EFFICACY & SAFETY
Glycosylation is the most common post-translational modification of proteins. Many recombinant protein drugs require proper glycosylation in order to be fully functional. The glycans attached to the biotherapeutics can have a dramatic impact on the efficacy and safety of glycoprotein drugs. Proteins such as EPO require high levels of sialylation on their N-glycans as the lack of sialylation results in their rapid removal from the circulation by liver cells.
Alternatively, the lack of fucose on human IgG1 N-linked oligosaccharide improves binding to human Fc receptor and consequently enhances antibody-dependent cellular toxicity (ADCC). Recombinant glucocerebrosidase (Cerezyme) can enter its target cells, macrophages, only if it carries mannose-terminated N-glycans. These observations highlighted the need for engineering the glycosylation pathways in the host cells in order to produce recombinant protein drugs with optimal and consistent glycans. In the Cell Line Engineering Group 1, our goal is to improve the efficacy and safety of recombinant therapeutics by manipulating the glycosylation pathways in mammalian cells.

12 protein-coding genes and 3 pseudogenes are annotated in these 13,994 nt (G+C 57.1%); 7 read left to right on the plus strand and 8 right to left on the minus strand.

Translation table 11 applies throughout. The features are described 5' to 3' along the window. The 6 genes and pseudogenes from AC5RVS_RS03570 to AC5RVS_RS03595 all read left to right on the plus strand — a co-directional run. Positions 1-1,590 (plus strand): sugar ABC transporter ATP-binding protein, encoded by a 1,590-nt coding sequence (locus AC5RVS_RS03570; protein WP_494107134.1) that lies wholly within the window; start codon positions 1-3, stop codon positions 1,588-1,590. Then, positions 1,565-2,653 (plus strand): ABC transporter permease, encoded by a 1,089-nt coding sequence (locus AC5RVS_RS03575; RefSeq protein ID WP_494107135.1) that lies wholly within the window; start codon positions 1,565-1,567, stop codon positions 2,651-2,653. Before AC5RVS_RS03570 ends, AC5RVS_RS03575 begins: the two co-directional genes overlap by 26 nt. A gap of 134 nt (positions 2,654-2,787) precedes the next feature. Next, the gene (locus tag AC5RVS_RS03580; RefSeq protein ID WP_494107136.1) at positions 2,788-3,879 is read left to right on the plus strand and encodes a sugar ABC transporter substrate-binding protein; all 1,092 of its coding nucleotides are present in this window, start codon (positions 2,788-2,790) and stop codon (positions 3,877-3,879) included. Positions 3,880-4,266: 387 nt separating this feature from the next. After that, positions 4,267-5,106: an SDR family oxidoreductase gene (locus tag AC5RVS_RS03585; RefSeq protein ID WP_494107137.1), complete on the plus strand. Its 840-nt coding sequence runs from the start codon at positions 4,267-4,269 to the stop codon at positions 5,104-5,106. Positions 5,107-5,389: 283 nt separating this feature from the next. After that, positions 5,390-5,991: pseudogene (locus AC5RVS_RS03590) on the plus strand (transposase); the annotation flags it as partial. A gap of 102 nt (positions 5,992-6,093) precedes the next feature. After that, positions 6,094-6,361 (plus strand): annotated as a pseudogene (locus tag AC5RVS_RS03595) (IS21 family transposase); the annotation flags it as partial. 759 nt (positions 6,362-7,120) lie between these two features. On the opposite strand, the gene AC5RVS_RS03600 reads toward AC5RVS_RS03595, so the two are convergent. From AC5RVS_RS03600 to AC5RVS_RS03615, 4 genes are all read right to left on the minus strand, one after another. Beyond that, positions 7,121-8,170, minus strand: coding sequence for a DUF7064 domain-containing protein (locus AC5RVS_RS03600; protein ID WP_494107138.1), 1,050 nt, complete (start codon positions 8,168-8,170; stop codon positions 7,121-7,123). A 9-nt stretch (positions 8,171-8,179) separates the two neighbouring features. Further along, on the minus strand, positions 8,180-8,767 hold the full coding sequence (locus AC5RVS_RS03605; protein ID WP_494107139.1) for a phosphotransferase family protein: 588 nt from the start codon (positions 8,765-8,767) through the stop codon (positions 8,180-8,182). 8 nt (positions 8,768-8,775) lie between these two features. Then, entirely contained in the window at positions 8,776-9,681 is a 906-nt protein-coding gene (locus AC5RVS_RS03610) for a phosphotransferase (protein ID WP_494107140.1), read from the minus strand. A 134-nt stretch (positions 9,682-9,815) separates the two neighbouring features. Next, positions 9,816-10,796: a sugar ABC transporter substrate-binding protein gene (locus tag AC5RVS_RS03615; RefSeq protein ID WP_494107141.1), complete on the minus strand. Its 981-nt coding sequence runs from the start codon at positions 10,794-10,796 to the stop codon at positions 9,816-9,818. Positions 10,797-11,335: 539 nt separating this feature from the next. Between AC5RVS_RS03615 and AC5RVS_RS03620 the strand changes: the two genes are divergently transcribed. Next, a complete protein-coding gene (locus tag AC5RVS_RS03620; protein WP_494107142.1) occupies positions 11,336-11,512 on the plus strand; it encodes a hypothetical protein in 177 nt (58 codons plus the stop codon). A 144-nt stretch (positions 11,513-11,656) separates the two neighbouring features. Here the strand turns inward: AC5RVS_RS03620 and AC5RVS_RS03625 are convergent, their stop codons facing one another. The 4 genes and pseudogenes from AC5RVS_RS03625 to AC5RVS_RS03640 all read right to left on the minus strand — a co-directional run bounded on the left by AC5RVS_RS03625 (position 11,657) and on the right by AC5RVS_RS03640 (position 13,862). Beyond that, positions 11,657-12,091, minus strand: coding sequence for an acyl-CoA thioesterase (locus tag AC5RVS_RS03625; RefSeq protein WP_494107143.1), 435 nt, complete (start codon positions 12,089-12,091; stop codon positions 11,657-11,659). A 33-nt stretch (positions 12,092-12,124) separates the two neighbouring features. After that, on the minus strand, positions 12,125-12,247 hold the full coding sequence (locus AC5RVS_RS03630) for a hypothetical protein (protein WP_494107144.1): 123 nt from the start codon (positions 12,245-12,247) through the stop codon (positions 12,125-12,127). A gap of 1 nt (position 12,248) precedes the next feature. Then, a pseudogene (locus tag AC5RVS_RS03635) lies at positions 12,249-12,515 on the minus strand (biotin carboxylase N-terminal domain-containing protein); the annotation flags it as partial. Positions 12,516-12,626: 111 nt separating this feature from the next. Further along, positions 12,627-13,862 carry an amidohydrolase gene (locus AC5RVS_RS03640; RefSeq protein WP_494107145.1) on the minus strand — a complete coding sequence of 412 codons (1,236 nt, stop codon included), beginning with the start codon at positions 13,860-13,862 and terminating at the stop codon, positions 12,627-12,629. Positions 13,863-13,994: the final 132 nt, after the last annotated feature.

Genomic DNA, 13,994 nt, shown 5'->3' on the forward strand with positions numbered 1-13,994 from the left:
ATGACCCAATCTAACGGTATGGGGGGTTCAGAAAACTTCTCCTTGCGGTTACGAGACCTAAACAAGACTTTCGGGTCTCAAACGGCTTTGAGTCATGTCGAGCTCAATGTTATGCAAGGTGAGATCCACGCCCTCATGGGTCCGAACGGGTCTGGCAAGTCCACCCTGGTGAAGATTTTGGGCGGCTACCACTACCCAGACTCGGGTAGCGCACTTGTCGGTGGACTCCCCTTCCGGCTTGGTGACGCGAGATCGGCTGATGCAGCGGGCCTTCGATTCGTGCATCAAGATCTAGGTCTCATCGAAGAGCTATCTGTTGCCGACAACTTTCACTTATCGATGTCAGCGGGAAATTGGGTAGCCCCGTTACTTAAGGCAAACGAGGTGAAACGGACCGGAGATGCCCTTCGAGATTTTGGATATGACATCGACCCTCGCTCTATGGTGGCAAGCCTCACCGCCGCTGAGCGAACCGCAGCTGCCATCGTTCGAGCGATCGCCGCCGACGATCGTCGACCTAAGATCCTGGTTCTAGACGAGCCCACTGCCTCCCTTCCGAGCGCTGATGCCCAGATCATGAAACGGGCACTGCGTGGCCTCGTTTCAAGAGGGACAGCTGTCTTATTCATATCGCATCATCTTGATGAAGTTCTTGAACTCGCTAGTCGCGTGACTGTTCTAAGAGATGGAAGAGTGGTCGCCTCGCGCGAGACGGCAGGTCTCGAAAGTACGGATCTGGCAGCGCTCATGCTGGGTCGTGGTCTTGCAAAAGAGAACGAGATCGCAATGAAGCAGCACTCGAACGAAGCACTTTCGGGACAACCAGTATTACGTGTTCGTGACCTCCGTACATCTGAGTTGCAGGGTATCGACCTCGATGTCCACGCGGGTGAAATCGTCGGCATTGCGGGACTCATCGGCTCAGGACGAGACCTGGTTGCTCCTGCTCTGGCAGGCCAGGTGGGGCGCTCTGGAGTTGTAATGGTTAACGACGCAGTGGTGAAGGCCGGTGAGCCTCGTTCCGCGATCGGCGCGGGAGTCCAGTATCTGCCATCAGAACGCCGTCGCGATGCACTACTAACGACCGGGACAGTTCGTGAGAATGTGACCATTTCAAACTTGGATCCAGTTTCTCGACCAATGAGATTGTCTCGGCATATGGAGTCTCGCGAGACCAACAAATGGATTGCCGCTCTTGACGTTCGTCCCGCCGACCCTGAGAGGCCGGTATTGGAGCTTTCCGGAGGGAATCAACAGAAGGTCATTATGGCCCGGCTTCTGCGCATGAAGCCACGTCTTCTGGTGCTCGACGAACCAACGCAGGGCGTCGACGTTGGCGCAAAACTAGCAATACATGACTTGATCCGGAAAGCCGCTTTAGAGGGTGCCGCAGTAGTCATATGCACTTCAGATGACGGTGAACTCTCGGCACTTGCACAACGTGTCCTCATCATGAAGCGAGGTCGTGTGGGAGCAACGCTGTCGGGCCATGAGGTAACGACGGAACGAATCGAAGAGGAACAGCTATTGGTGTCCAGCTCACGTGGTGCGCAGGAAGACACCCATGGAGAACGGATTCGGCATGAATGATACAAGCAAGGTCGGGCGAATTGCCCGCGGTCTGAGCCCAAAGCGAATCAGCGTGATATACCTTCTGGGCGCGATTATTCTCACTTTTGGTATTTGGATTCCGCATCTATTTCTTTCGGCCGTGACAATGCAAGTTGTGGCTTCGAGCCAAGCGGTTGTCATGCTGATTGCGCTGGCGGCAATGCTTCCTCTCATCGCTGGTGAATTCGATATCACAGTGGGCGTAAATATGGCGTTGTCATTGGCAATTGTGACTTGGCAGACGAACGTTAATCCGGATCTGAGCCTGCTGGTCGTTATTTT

Specifically, we aim to generate host cells for the production of therapeutic biologics with enhanced efficacy. Using cytotoxic lectins and zinc-finger nuclease (ZFN) technologies (see figure), our group has isolated/generated novel CHO glycosylation mutants that can produce fucose-free antibodies, recombinant proteins with highly sialylated N-glycans and proteins with mannose-terminated N-glycans.
The number of recombinant monoclonal antibodies approved for the treatment of cancer and inflammatory diseases has dramatically increased in recent years. The biotech industry faces a major challenge in meeting this demand due to the inability to produce recombinant antibodies at high levels. To address these problems, we have developed a technology to optimize the signal peptides for 5 best-selling antibody drugs to permit their efficient secretion and/or production in CHO cells. In collaboration with other groups in BTI, we are currently developing technologies to produce these antibodies as biosimilar therapeutics.
Our group also directs efforts towards investigating the molecular mechanisms that underlies the function, regulation and localization of glycosyltransferases and nucleotide sugar transporters in mammalian cells. Novel techniques have been developed to study the structure-functional relationships of these proteins.